Burdened

05.09.21

In an article that Billy shared with me this past week, Atlantic Senior Editor Julie Beck, guided a discussion between two coworkers, Amanda Mull and Katherine Wu.  Mull, a self described extrovert, and Wu, a self described introvert. Both described the burdens, or relief of burdens, they experienced during Covid pandemic.  For Mull it was a nightmare where those crowded spaces, hugging, and mindless small talk discussions that usually gave her energy were taken away.  For Wu, it was her perfect and ideal scenario, 

I like being able to set aside alone time and know that for these next three hours I don’t have to deal with anyone else. I think small talk is the tax that God exacted for the privilege of human speech.

Katherine Wu, science staff writer at The Atlantic

We are a society with an overflow of burdens, truth is, burdens are a reality of humanity.  They are fully individualized, one person’s burden is another’s energy.  Our outlook on life is largely influenced by our burdens as well as our perceptions of the burdens that others carry.  As I shared last Sunday, those burdens on the backs of others, the struggles, known and unknown to us, are a key factor in how we embrace, distance, accept, or judge others. The apostle Paul was speaking to this when he talked about a thorn in his flesh, a burden that he had to carry, he had asked God to remove it three times but it remained with him and he continued to struggle – he admitted his powerlessness against this burden which forced him to rely on God’s power in the midst of his weakness. We see throughout the book of Acts as well as all four gospels – Jesus  came to address our burdens as well as our future eternity.

For the love of God is this, that we obey his commandments. And his commandments are not burdensome.

I John 5:3

As we hit the 8th chapter of Acts last week, the apostles had already begun their initial impact in Jerusalem, Judea, and in Samaria and were now looking forward to the remotest parts of the earth.  Just how to do that was their dilemma, God however, came with the solution.  Sending the apostle Philip to his remotest place, he also sent an Ethiopian to his remote place, and there the two men met.  Philip was not just there to ease the burden on this man, but in the process, God would ease the burden for Philip. The geographical nature of this remotest place, for both men, became secondary to the inner burdens both men carried with them. Philip brought his burden, the labels that he carried often without even recognizing them, to him they had become ordinary and acceptable.  Burdens such as judging a person by skin color and ethnicity, condemning them because of personal burdens they carried that he did not understand or approve of.  The Ethiopian carried the reverse of those burdens, he lived a life of rejection and dismissal, and even emptiness, because of those same factors that shaded every other person’s perception of him – and probably his own hatred of those who looked at him that way.  There, in that remote place, God showed both men that none of those factors, none of those labels, mattered.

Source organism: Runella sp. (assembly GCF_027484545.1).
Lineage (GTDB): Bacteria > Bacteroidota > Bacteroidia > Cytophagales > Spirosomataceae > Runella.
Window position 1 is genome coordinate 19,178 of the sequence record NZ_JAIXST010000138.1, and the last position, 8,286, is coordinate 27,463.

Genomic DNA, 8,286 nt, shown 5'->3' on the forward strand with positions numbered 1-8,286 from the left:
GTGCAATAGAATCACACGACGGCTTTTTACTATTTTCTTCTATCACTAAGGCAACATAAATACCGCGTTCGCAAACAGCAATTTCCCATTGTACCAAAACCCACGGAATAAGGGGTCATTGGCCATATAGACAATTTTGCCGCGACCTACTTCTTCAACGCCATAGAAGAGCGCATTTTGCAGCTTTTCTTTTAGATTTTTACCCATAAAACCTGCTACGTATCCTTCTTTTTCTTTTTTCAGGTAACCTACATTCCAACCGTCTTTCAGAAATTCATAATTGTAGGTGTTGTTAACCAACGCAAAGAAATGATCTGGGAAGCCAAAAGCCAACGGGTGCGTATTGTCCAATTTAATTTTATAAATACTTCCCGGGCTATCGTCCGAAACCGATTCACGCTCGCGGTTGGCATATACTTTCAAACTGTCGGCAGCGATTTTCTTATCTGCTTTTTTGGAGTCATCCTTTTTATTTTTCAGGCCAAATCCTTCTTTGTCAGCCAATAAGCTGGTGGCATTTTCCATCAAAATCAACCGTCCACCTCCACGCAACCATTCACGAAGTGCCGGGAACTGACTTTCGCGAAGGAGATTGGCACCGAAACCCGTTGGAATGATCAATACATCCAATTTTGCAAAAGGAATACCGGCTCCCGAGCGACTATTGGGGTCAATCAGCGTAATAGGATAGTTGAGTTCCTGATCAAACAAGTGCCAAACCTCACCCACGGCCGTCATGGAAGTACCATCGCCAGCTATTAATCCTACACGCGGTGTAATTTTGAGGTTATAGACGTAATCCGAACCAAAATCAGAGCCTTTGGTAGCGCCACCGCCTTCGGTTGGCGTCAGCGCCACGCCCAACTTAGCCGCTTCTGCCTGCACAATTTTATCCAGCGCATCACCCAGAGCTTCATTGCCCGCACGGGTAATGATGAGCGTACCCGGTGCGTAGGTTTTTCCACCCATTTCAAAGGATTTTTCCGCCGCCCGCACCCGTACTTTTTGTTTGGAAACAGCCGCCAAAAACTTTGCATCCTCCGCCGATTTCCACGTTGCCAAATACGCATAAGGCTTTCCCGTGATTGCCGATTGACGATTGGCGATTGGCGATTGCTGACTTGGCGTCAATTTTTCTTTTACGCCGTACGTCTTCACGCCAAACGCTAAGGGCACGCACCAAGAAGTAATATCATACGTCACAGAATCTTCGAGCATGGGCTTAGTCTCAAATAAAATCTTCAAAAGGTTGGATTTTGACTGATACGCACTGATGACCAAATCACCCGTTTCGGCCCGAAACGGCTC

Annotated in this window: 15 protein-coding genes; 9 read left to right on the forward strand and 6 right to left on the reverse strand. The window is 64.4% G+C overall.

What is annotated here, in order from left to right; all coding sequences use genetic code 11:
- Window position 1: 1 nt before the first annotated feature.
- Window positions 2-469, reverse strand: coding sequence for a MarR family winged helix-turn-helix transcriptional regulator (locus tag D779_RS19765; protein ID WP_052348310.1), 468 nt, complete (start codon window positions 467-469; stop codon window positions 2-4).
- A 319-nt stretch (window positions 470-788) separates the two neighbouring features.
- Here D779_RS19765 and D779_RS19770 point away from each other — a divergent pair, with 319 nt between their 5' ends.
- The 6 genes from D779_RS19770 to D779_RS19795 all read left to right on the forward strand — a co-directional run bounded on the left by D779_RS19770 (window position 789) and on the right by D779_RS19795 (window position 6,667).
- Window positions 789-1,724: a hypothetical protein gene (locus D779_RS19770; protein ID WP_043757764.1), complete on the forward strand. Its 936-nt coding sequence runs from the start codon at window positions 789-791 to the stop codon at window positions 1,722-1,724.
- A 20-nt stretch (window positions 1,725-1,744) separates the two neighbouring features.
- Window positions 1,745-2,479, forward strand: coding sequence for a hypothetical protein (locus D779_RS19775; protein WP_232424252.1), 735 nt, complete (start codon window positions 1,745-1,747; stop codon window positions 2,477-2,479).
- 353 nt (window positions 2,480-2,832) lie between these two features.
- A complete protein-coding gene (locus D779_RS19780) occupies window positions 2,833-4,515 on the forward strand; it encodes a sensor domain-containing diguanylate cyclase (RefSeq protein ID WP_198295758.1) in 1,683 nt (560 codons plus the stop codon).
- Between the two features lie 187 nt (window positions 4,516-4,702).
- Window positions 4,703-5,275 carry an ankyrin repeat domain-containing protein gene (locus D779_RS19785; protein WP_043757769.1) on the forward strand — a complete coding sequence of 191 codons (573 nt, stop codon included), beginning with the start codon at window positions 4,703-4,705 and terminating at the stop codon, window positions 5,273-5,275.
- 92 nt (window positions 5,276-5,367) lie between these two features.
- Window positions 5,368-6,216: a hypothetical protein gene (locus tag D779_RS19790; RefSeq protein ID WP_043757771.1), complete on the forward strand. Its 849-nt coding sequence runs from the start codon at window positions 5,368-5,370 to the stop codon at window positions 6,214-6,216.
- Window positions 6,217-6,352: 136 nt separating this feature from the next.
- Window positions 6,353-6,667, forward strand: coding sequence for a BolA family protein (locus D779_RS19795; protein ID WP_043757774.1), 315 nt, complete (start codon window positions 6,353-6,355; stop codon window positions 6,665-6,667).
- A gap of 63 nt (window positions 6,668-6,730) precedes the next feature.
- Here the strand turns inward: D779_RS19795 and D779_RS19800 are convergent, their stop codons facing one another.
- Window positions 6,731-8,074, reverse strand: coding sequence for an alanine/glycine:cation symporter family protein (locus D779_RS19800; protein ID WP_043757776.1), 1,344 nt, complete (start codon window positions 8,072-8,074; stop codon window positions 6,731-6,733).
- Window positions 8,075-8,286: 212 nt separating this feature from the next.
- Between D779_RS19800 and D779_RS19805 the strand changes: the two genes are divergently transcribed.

This brings us back to our question from last Sunday,

“What will it mean for all of us if the gospel is indeed good news for all people, without exception?’

Dr. Matt Skinner, Acts: Catching Up With The Spirit

Let’s Be Honest – At first hearing, ‘Obey God’s  Commandments’ sounds like the literal definition of  Burdensome!

However, what if the Good News of the Good News is that God’s commandments indeed, are not a burden?  

How would such an enlightenment reshape and reorient our perception of the good news, the gospel, to better align itself with the life and teachings of Jesus, and, then, what if that realignment changes how we filter the teachings of the apostles throughout the New  Testament?

This is the question that sparked the journey of the New Testament Church, as we see in Acts – this spark, this question, this journey, of the church today – continues to be the challenge for us. 

“What will it mean for all of us, all our world, if the gospel is indeed good news for all people, without exception?’

Let’s revisit this statement,

For the love of God is this, that we obey his commandments. And his commandments are not burdensome.

I John 5:3

The epistles of John point us to an understanding of the foundation of Love.  God is love, Jesus lived out that love, the Spirit leads us to manifest love in and through our lives. This word ‘Commandments’ automatically solicits thoughts of burdens not the absence of burdens.  The word commandments is the hiccup for us to grasp the truth of verse 3.  To better understand, we go directly to the words of Jesus.